Stretching and Posture

By lengthening, loosening and strengthening muscles through stretching you don’t just become more flexible; you improve your posture as well!

Good posture is the maintenance of natural spine shape and is important for health and wellbeing. In the modern world people are spending more time at desks, in the car, hunched over a laptop and sitting in general. This causes a weakening of supportive muscles in the legs and abs, the shortening of hamstrings and quadriceps, the tightening of hip muscles and a shift in the angle of your pelvis and shoulders. All these things will in turn cause a misalignment of the spine and poor posture.

Photo Credit: joelogon via Compfight cc
Photo Credit: joelogon via Compfight cc

Poor posture can cause problems like lower lung capacity, repetitive strain injuries, higher chance of injuries in general, back pain and conditions like rounded shoulders or a pot belly. It can be corrected and maintained by using ergonomic furniture at the office, continual awareness and adjustment of posture when sitting and standing, taking regular breaks from sitting and of course, regular stretching!

Photo Credit: number657 via Compfight cc
Photo Credit: number657 via Compfight cc

Does your office have regular stretch breaks? Research has shown that by taking a break for stretching, office workers will improve their posture, mood and work efficiency. If you don’t, you should speak to your boss about implementing a stretch break during the day or holding a seminar on proper ergonomics and posture tips. They might be interested in Stretch Break, which is software that can be installed on workers computers to remind them to take breaks and lead them in a stretching session. Or if you want to focus on your posture individually there is also an app called Ergonomics that instructs you on equipment setup, gives you workplace specific stretches and reminds you take a break from sitting. Alternatively, you could just follow a stretching plan like the one pictured below.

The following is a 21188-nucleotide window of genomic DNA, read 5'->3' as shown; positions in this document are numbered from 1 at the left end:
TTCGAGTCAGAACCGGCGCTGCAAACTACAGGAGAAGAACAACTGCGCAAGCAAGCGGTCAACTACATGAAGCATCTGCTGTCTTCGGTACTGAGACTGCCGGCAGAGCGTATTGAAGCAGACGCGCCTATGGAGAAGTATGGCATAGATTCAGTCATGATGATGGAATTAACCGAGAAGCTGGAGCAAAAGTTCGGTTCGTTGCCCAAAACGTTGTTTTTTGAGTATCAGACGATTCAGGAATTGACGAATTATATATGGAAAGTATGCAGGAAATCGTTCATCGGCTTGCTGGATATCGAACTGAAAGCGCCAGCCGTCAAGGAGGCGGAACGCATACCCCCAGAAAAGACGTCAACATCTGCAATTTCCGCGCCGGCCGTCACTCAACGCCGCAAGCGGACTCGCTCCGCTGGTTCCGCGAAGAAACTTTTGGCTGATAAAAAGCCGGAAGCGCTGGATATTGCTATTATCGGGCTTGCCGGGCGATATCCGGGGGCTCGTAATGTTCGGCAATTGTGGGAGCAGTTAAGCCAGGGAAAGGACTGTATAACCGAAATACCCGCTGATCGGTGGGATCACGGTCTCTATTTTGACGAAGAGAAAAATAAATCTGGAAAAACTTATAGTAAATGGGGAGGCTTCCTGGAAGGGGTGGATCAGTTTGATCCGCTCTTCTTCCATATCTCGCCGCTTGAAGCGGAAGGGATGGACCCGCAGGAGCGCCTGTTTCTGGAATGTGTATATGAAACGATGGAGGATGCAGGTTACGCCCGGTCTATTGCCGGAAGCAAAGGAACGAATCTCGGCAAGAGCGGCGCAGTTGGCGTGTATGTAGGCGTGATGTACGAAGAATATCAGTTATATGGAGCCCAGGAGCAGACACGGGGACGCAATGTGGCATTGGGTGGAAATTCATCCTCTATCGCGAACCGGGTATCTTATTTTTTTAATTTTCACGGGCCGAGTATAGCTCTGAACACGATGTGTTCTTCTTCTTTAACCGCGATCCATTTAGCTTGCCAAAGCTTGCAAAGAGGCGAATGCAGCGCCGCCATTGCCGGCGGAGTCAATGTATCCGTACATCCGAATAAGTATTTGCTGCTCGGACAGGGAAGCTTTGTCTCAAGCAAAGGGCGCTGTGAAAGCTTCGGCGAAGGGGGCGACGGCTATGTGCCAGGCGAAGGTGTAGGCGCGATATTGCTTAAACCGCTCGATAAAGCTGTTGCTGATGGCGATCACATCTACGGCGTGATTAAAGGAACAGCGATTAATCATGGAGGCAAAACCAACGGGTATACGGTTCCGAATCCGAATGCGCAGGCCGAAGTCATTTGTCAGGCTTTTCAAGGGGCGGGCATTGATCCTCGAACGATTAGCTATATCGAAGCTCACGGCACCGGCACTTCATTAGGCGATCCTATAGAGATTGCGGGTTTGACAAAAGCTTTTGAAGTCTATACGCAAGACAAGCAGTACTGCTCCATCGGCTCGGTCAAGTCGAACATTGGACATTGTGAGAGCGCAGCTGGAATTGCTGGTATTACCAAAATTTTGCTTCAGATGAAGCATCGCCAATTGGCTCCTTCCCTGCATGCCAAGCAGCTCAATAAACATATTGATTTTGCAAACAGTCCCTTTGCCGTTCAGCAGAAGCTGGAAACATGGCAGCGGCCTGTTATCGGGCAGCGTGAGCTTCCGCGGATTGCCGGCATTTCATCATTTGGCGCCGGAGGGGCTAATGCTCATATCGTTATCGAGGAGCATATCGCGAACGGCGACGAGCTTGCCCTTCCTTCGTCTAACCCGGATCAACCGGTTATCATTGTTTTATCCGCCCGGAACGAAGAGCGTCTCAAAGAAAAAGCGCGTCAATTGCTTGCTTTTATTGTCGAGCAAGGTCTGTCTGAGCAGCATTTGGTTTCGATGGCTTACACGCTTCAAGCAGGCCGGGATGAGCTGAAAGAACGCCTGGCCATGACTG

via http://www.mindfulwellnessmassageandbodywork.com/media/Computer%20&%20Desk%20Stretches%20001.jpg

6 Times When It is Better To Be Flexible

Being flexible is great for your physical and mental health wellbeing, but it also can come in handy in these real life situations.

1. Limbo competitions.

Do you want to impress that cute man/woman you just met on your cruise ship? Or win awesome limbo competition prizes? Or do you just want to go as low as you can go? Studies show that being flexible is the best way to win limbo contests and reap all the fame and fortune that comes with it.

Hermes Conrad from Futurama. Sorry for potato quality!

2. When you get old.

Maintaining flexibility as you age can prevent a lot injuries and complications that are common amongst the elderly. Regular stretching will make you more flexible, healthy and improve coordination. This means less chance of falls, muscle strains and back problems, which can be extremely painful and difficult to manage and fully recover from when you’re older.